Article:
Of course, there’s more to the story that isn’t fair to share. No one in my school has been overly abusing of anything else but my time and my self-worth. Sure, I’ll miss my co-workers and the staff at the bar across the street, who never need to ask me how I want my breakfast. I’ll miss the parents, full of compliments and funny stories about the 45 kids I’ve grown to adore after being their tutora for 10 months.

That’s the thing – I’ll miss my kids with locura. Absolute, unending locura.

If I make the count, I’ve taught at least 700 kids in some form – between my five years and three summers teaching. I’ve had kids that make my nerves snap, kids who are mini-mes (and tell me they want to teach English like me), kids who understand where I’m coming from, kids who give me hell. As a director of studies, I’ve put up with fist fights, calls home sobbing to parents, crazy moms who yell at me over the phone…vamos, all in a day’s work. Between the test-giving, the long nights preparing theatres and parties, the endless hours of programming and grading, I’ve found that this is and isn’t where I want to be.

I think about just how far me and the babies have come since September. Having been their English teacher in Five years’ preschool, I already had the confianza of knowing them – and having them know me. They were excited, and I had unhappy preschool parents asking to know why I’d been changed to primary. But I was elated. Finally, my own classroom, a manageable number of kids and a feeling of actually being on the team.

It wasn’t all rainbows and butterflies – there were kids who I needed to win over, motivation to keep up and a lot of work to be done. Since my coworker and I have 45 kids, that’s twice the work when it comes to grading and report cards, and an extra class of parents to see. But I enjoyed watching their Aha! moments, rewarding them for using their English blocks of speech (even if just a few words here and there) and how they smiled when we’d play a game (roll the ball in the bucket as a math game? I deserve some kind of award) or take a field trip or make a breakthrough. They, as well as I, have matured and come into their own in these ten months, and I’ll take a piece of them with me when I have to say goodbye next Friday.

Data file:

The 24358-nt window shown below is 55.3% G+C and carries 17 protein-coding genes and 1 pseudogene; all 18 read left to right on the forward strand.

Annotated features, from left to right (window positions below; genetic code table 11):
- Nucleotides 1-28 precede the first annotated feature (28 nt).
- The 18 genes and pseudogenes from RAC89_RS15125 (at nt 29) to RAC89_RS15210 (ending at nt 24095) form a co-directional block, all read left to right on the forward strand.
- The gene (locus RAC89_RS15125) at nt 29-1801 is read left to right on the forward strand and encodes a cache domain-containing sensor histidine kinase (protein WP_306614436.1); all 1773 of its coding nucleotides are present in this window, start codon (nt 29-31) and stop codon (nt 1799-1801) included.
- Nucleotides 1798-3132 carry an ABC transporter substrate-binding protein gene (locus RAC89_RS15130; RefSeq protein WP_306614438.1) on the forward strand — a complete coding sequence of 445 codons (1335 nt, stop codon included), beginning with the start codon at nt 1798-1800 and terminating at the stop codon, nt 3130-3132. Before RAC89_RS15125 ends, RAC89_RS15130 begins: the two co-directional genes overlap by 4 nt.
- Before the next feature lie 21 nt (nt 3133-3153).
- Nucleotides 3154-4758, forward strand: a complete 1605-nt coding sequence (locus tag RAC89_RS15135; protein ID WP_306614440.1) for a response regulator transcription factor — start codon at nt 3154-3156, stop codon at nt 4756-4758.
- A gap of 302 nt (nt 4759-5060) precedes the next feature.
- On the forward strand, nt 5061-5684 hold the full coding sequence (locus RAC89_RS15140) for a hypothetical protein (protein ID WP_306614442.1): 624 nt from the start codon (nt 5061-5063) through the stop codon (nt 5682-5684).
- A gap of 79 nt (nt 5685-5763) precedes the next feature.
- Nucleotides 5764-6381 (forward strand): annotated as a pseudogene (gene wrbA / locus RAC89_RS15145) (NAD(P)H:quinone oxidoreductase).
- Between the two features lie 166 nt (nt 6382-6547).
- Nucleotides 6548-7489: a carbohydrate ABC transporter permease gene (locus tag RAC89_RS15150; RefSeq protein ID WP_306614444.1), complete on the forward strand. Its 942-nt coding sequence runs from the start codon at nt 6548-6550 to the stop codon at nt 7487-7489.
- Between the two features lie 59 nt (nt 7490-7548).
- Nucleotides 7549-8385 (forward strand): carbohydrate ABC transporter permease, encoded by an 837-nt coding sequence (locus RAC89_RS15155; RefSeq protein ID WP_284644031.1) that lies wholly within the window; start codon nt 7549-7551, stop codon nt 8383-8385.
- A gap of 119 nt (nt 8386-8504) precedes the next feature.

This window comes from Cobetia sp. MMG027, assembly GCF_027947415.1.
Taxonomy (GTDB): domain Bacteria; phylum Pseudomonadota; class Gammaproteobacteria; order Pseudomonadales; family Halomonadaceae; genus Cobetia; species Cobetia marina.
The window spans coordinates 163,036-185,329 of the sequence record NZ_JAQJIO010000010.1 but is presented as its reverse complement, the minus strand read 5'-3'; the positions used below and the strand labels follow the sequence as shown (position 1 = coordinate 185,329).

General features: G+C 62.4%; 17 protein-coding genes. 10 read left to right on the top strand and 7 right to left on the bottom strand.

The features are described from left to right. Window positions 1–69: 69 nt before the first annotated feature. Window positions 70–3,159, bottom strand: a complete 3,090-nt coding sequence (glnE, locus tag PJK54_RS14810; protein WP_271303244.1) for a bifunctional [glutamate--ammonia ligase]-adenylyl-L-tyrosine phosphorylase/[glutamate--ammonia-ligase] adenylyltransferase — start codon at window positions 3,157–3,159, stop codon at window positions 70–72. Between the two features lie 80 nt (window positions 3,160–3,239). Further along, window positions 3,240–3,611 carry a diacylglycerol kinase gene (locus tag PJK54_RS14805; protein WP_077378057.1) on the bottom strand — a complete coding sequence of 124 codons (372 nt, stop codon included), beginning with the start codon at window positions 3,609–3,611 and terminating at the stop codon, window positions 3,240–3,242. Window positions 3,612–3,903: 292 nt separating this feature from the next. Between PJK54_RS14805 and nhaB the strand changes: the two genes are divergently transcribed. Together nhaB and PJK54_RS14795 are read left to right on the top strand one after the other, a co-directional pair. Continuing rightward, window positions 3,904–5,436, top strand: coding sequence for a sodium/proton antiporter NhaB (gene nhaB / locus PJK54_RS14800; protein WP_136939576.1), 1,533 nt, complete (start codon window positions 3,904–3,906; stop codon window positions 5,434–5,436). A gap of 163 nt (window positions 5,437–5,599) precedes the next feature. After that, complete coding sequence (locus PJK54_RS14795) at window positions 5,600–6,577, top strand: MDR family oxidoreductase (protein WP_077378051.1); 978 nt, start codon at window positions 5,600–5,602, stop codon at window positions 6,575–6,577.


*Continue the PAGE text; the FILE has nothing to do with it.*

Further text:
The plan, before I gave notice, was for me to continue onto second grade with my minions. Multiplication tables, reflexive verbs and the solar system were all on the docket, and I had many anxious six-year-olds asking, ¿Serás nuestra seño en segundo? Since my move up to first grade was so unexpected, I didn’t have to lie and say I didn’t know who their teacher would be next year, because it’s all up to the boss anyway. But as I take down their adorable drawings, send home their corrected and completed workbooks, I find myself giving more hugs and kisses, pinching more cheeks and wishing that things could somehow be different.

Teaching and I have a love-hate relationship: I hate the work, but love the reward. I find pleasure in creating a challenging lesson and giving it, like standing up and acting goofy in front of a crowd and crave the daily satisfaction that a young learner’s progress garners. It’s all of the extras at my school that was slowing me down, and it all came to a head with the theatre last week. I cried in front of the kids for the first time all year.

My decision to leave is the right one for me.

Maybe some of my kids who finally started getting results will get blocked with a new teacher. Or maybe they’ll like him more. But I’m confident that the right foundation has been laid for them to be successful.

Now that exams, grades and everything else is done, it’s time to enjoy with the kids who taught me that school can be fun and hands-on, with the ones who read my emotions even better than I do, the ones who say ” I want the holidays to Chicago con Miss Cat!” Boogers and all, they’re still really special kids, and I will miss them dearly.